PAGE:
Saturday, May 7, 2011

Before the Troubadour Exits by Jeffrey C. Alfier

In Jeffrey Alfier’s latest collection, "Before the Troubadour Exits", hawks survey a desolate landscape where solitary people play hide and seek with their own identity. The unforgiving desert, with its cloak of dust and haze, alternates between camouflaging and revealing the quiet souls who drive its empty roads. Using the sparest of prose, with close attention to the concrete visual elements, Alfier creates a vision that is stark and punishing while remaining moody and somehow dreamlike. While the drinks served to the locals may be watered down, the poems remain concentrated and tight.

In “No One Like You”, he frames the snapshot of a early traveler as he makes his journey, or possibly, his escape:

…Puddles he’ll step in
Will blur reflections of passerby,
Like rain-smeared addresses on
Unforwarded mail….

…In a predawn hour
He’ll hear sirens before alarm clocks
Go off and wonder who woke so early
On a Sunday just to die…

“To a Friend Gone Fugitive” is an appeal to return, a plea to close the distance that can appear because of loss, misunderstanding, or fear:

Listen: I know your gig has long decamped;
You’re on the bum, or lam, bad hours afoot-
Like both jokers shuffled into your deck.
Return to friends. No one breaks your heart here.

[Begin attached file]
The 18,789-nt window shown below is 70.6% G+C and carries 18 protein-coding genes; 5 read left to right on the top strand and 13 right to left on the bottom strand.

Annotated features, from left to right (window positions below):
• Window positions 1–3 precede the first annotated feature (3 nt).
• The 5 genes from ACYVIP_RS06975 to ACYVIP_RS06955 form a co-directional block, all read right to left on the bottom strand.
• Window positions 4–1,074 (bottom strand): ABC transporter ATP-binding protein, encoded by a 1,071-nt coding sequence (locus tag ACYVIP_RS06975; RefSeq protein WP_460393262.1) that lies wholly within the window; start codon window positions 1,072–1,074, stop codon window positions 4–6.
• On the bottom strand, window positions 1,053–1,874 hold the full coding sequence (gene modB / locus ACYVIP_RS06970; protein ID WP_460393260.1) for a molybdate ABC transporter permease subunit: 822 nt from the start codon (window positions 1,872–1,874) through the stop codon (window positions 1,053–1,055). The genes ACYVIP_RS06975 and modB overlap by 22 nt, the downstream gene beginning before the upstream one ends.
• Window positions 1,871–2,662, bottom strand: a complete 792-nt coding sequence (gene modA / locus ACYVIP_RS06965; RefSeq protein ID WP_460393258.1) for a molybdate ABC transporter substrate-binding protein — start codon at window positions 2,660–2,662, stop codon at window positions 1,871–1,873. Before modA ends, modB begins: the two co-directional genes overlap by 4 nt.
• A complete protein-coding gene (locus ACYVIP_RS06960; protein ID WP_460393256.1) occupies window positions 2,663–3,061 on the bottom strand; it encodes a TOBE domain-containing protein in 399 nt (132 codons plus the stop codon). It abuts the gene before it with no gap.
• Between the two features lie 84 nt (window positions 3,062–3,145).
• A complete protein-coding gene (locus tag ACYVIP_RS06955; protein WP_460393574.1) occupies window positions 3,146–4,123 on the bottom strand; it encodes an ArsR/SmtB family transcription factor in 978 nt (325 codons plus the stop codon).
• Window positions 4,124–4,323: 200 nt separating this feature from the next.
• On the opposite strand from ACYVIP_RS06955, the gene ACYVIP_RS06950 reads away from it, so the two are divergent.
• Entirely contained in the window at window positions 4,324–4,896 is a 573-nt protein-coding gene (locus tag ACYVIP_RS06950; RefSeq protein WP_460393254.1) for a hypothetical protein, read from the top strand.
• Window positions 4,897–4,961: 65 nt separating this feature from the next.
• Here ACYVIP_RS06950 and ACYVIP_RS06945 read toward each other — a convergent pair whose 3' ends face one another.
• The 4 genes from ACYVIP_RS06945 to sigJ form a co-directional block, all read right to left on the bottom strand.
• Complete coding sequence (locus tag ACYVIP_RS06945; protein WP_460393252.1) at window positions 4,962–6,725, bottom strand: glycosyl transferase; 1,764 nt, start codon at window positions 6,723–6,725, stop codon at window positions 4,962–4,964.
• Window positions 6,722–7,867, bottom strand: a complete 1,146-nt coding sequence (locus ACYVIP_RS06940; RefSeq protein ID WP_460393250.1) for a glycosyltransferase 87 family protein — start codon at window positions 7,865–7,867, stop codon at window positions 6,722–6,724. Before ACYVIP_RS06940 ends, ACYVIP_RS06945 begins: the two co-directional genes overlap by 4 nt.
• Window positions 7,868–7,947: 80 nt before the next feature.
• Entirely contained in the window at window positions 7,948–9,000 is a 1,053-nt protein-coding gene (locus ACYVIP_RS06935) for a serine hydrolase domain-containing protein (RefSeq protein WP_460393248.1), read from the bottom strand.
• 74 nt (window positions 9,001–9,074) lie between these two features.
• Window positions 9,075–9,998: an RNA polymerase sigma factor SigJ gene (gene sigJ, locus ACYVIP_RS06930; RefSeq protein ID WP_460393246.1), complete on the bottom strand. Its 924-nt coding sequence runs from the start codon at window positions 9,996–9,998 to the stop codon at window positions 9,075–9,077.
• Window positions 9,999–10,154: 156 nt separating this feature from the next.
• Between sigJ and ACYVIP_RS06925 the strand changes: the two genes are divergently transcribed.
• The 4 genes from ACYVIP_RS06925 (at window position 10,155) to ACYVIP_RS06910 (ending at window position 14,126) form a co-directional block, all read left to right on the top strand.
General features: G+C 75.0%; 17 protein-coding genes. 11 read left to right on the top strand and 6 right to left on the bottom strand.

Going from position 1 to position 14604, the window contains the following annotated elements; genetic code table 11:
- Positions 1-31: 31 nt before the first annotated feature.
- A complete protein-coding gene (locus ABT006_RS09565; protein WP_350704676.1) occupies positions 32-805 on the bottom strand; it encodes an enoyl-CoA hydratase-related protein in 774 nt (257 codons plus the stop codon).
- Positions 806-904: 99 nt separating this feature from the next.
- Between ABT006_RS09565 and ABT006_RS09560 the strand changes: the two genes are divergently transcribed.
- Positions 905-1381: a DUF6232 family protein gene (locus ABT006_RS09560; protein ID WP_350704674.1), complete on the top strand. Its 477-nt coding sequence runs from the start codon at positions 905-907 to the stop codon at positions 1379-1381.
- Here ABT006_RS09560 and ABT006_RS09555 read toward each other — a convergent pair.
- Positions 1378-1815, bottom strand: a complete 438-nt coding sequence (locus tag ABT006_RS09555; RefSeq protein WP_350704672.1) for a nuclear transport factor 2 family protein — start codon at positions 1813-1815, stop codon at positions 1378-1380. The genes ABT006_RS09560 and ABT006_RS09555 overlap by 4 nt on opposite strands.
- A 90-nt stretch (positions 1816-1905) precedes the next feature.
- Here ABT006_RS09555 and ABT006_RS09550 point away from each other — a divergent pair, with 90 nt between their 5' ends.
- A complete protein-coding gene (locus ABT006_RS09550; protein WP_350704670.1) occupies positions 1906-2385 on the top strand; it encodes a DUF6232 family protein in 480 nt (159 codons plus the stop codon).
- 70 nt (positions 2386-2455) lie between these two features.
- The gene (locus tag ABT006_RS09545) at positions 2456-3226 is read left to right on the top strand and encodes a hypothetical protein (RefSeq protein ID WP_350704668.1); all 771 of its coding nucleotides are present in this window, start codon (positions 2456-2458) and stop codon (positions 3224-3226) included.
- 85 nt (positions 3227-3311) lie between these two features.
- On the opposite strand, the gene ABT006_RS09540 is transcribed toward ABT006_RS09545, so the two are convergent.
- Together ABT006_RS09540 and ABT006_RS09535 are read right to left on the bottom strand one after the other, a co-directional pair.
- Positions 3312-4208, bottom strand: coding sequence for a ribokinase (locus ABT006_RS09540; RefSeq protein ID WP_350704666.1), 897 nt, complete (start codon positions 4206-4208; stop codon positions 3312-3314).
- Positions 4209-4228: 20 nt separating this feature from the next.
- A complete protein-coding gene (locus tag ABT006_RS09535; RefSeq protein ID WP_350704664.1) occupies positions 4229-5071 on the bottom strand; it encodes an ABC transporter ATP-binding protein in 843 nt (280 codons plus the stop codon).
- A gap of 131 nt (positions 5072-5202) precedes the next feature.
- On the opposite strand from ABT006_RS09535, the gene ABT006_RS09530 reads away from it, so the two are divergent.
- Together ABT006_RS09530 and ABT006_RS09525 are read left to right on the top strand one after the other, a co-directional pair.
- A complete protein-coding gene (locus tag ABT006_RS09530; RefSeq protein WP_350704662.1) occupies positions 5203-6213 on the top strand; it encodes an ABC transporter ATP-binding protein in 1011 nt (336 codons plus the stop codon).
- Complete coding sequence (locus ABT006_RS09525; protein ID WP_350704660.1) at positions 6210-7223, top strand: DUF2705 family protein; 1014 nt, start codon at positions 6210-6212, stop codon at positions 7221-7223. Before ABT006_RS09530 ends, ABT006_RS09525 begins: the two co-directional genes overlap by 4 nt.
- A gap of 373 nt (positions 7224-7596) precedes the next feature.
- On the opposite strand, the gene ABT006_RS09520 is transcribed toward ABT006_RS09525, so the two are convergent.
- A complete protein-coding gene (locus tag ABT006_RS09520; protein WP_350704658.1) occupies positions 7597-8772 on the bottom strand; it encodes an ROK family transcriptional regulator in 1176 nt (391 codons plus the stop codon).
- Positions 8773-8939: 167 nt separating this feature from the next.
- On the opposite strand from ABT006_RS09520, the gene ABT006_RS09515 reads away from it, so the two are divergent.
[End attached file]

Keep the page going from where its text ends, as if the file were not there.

Welcomes may be shaky but seldom worse.

My favorite is “Fidelity”:

A man married four decades
To the same woman has broken
All biblical records for forgiveness –
Even makes Jesus yank his hair out….

Coming and going, he meets
His own wanted posters, each one
Aged 6 months beyond what he spies
In any mirror. You see, a man
Beholden that long always takes
The long roads home, but jaywalks
Fast when the ambient voices
Say jack him up, lock him down,
Frisk him hard for loneliness.

Phrases appear that are unforgettable because of their composition:

“…knowing the last man to quit that woman/became a chalk silhouette in a Winslow alley.”
“Coyotes thrive by abandoned campfires.”
“Patrons drink their alibis credible.”

The poems are stories that hint of soft hearts hidden behind layers of scar tissue-tough guys that still want to play make-believe, if only till the bar closes.  There's not many words depicting emotion, yet the absence itself implies a strong sense of feeling, bottled up perhaps, like in the bottles that line the bar.

Special thanks to Kindred Spirits Press for the Review Copy. 
It can be purchased at

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